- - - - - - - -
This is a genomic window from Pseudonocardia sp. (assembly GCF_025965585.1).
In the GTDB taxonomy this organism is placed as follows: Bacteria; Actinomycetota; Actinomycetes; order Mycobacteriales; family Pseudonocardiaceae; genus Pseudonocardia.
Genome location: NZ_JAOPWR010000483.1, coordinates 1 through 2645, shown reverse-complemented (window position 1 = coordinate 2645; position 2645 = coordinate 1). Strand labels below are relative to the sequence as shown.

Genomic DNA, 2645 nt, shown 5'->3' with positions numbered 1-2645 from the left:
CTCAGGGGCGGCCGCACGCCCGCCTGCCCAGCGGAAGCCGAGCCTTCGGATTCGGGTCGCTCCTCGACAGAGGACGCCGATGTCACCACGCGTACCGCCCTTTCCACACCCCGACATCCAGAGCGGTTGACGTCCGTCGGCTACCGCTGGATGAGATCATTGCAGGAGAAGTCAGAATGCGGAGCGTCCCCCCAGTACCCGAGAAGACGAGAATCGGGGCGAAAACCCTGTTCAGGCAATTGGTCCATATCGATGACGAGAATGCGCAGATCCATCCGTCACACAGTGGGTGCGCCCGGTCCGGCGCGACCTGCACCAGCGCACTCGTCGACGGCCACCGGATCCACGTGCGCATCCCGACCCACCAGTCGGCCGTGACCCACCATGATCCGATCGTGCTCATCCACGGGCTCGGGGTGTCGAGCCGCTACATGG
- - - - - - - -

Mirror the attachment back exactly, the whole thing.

This is a genomic window from Pseudonocardia sp. (assembly GCF_025965585.1).
In the GTDB taxonomy this organism is placed as follows: Bacteria; Actinomycetota; Actinomycetes; order Mycobacteriales; family Pseudonocardiaceae; genus Pseudonocardia.
Genome location: NZ_JAOPWR010000483.1, coordinates 1 through 2645, shown reverse-complemented (window position 1 = coordinate 2645; position 2645 = coordinate 1). Strand labels below are relative to the sequence as shown.

Genomic DNA, 2645 nt, shown 5'->3' with positions numbered 1-2645 from the left:
CTCAGGGGCGGCCGCACGCCCGCCTGCCCAGCGGAAGCCGAGCCTTCGGATTCGGGTCGCTCCTCGACAGAGGACGCCGATGTCACCACGCGTACCGCCCTTTCCACACCCCGACATCCAGAGCGGTTGACGTCCGTCGGCTACCGCTGGATGAGATCATTGCAGGAGAAGTCAGAATGCGGAGCGTCCCCCCAGTACCCGAGAAGACGAGAATCGGGGCGAAAACCCTGTTCAGGCAATTGGTCCATATCGATGACGAGAATGCGCAGATCCATCCGTCACACAGTGGGTGCGCCCGGTCCGGCGCGACCTGCACCAGCGCACTCGTCGACGGCCACCGGATCCACGTGCGCATCCCGACCCACCAGTCGGCCGTGACCCACCATGATCCGATCGTGCTCATCCACGGGCTCGGGGTGTCGAGCCGCTACATGG